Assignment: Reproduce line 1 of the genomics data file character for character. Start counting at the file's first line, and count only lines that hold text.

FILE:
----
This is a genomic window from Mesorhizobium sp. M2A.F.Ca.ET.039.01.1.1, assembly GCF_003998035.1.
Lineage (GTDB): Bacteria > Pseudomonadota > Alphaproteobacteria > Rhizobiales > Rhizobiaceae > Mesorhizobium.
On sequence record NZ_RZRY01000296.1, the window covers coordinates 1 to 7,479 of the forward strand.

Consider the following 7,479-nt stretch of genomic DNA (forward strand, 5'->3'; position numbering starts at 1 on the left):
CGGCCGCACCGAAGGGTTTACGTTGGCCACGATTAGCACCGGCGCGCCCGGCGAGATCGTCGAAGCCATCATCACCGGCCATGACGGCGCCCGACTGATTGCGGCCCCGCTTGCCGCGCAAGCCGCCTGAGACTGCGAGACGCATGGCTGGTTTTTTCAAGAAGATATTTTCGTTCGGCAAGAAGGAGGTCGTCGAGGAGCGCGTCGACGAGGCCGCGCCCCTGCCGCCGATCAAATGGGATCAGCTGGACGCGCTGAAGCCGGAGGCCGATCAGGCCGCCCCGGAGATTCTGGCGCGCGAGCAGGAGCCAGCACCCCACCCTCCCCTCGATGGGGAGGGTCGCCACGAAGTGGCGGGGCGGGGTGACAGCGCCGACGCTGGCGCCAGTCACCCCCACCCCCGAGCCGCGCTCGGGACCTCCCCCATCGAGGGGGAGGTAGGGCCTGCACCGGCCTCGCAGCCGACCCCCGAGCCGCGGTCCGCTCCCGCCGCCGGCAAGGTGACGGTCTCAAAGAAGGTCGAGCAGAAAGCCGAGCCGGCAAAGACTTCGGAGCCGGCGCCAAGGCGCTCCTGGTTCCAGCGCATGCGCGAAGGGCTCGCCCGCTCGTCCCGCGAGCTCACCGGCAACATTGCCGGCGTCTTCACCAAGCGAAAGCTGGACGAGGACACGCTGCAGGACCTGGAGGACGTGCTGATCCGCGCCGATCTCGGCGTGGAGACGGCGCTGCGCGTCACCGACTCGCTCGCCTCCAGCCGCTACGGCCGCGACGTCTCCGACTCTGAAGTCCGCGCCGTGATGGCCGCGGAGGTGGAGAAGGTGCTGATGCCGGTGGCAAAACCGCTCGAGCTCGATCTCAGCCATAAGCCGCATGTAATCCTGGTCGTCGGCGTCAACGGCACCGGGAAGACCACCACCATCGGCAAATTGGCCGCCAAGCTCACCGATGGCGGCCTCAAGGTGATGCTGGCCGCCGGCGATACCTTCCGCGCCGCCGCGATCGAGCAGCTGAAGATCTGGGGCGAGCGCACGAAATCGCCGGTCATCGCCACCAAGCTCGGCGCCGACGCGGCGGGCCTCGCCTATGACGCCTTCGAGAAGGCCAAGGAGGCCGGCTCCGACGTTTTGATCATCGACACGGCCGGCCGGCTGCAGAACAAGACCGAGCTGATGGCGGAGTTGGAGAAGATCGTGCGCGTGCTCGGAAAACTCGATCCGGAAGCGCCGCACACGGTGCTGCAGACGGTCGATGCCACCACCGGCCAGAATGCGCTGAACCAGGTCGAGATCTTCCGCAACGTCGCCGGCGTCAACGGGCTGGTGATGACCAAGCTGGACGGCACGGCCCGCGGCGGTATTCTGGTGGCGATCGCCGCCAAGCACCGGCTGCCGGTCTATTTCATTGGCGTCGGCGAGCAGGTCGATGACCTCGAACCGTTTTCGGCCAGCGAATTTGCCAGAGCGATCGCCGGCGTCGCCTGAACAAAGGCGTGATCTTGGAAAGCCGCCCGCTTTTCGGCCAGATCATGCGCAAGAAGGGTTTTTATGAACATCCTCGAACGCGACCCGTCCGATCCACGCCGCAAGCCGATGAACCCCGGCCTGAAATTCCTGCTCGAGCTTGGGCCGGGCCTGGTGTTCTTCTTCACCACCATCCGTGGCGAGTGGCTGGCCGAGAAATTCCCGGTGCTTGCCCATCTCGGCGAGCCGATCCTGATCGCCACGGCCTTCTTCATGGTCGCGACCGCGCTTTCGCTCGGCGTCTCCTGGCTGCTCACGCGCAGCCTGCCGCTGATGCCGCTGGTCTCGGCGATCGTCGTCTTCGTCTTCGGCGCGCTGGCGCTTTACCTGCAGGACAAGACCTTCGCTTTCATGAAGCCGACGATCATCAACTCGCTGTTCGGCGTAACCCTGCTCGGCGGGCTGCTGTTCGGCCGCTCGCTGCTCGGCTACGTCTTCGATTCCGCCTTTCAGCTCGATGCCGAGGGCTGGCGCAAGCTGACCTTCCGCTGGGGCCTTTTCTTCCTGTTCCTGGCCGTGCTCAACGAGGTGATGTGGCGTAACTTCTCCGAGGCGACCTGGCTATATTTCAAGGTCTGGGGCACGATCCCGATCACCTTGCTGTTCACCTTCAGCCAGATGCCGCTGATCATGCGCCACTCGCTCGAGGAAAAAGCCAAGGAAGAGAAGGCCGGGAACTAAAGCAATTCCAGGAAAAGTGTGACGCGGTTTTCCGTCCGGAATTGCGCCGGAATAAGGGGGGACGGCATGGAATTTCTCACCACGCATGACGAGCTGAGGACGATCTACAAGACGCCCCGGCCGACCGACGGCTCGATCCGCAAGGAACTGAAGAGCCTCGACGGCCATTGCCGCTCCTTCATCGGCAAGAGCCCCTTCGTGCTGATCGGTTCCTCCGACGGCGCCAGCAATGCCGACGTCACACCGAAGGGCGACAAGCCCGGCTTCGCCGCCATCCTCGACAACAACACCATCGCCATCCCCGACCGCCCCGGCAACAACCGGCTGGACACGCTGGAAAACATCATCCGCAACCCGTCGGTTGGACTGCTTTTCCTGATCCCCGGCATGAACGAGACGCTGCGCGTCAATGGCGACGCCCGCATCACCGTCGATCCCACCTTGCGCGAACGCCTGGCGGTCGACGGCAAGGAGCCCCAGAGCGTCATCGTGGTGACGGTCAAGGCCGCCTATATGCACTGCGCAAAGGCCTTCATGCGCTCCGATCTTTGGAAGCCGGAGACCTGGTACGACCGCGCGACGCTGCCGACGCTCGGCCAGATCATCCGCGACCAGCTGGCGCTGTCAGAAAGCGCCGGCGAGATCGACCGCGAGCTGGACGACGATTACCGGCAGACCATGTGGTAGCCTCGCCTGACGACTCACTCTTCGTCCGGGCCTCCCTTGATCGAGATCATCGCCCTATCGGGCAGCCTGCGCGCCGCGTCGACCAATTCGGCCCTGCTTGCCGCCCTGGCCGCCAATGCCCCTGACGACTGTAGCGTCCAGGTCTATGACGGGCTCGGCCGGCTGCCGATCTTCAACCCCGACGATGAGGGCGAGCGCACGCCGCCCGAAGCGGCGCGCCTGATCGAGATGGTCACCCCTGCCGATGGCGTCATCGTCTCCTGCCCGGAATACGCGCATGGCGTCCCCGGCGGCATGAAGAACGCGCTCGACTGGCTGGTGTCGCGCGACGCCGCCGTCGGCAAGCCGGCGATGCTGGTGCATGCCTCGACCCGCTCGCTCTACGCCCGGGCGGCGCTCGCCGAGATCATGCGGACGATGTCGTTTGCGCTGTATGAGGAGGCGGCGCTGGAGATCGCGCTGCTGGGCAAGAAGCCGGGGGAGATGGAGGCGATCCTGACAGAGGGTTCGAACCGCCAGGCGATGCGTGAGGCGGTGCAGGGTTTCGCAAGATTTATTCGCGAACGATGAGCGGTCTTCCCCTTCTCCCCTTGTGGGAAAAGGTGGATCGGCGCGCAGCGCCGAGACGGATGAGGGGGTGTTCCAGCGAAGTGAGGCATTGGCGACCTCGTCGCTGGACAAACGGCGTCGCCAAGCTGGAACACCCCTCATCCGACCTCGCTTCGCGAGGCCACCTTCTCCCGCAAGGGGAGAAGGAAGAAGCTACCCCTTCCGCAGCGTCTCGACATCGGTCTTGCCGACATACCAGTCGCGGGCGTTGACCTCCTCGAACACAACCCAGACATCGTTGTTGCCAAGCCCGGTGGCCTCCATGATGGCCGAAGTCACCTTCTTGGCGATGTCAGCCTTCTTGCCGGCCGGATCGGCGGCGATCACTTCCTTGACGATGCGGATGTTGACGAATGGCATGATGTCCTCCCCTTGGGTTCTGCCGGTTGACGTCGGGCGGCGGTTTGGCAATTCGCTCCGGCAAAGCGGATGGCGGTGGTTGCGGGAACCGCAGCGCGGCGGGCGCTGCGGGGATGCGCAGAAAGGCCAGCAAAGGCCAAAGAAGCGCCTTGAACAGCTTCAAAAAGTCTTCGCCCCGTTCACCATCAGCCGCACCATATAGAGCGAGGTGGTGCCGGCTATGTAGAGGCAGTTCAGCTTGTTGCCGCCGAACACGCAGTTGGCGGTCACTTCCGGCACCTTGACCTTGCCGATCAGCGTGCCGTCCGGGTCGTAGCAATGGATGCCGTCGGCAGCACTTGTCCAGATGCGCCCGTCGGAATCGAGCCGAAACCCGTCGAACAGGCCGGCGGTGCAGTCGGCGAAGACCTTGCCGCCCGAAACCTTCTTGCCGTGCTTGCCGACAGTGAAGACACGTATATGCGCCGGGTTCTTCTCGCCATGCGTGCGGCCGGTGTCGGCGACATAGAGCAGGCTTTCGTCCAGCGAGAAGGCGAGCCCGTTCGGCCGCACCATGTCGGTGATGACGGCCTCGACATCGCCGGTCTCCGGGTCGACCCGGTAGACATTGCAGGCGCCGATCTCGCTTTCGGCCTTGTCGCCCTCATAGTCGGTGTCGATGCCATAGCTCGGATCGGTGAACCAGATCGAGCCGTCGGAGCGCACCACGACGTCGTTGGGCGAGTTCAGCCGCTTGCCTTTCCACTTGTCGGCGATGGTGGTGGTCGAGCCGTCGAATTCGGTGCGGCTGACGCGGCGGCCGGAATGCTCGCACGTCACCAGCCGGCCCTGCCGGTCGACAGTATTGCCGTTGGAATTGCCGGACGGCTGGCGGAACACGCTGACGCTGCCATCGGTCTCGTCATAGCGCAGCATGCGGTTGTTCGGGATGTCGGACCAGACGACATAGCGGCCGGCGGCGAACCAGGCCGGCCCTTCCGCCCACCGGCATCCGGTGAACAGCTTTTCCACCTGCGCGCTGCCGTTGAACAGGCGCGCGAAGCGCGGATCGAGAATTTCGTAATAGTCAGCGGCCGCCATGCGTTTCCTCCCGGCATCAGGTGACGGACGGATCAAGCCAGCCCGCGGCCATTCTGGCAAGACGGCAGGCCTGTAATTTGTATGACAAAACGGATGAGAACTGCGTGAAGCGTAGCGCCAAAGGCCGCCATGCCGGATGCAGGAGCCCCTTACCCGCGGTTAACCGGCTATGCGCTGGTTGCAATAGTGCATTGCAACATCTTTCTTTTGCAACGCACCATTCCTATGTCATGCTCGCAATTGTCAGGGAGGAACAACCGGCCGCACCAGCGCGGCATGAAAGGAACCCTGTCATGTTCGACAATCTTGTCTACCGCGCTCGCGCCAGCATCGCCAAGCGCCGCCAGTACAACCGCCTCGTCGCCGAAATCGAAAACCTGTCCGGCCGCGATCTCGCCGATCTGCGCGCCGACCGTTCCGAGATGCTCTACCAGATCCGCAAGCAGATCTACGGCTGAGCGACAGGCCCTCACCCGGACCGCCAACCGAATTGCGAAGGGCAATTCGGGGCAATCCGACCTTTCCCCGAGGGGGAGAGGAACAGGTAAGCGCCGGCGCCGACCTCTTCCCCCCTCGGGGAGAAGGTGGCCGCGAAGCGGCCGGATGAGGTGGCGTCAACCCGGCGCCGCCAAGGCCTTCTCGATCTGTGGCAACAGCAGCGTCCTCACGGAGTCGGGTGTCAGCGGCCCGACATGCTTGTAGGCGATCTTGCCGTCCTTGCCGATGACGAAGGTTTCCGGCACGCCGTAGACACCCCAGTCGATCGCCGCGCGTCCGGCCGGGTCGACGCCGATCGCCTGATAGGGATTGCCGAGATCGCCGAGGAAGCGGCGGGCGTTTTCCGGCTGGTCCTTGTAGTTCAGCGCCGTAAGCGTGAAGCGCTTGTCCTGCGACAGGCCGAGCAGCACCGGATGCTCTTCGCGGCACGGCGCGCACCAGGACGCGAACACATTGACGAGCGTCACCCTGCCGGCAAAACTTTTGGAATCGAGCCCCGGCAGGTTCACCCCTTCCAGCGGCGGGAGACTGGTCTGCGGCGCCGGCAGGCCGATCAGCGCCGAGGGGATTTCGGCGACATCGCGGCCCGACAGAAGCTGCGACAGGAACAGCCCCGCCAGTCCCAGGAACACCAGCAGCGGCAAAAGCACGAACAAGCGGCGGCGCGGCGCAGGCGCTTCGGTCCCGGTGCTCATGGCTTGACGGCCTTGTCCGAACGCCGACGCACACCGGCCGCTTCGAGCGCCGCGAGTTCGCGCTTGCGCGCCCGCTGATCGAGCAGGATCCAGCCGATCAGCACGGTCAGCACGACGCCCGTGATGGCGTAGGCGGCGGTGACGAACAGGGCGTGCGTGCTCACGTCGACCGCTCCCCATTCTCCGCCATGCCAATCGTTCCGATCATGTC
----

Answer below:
This is a genomic window from Mesorhizobium sp. M2A.F.Ca.ET.039.01.1.1, assembly GCF_003998035.1.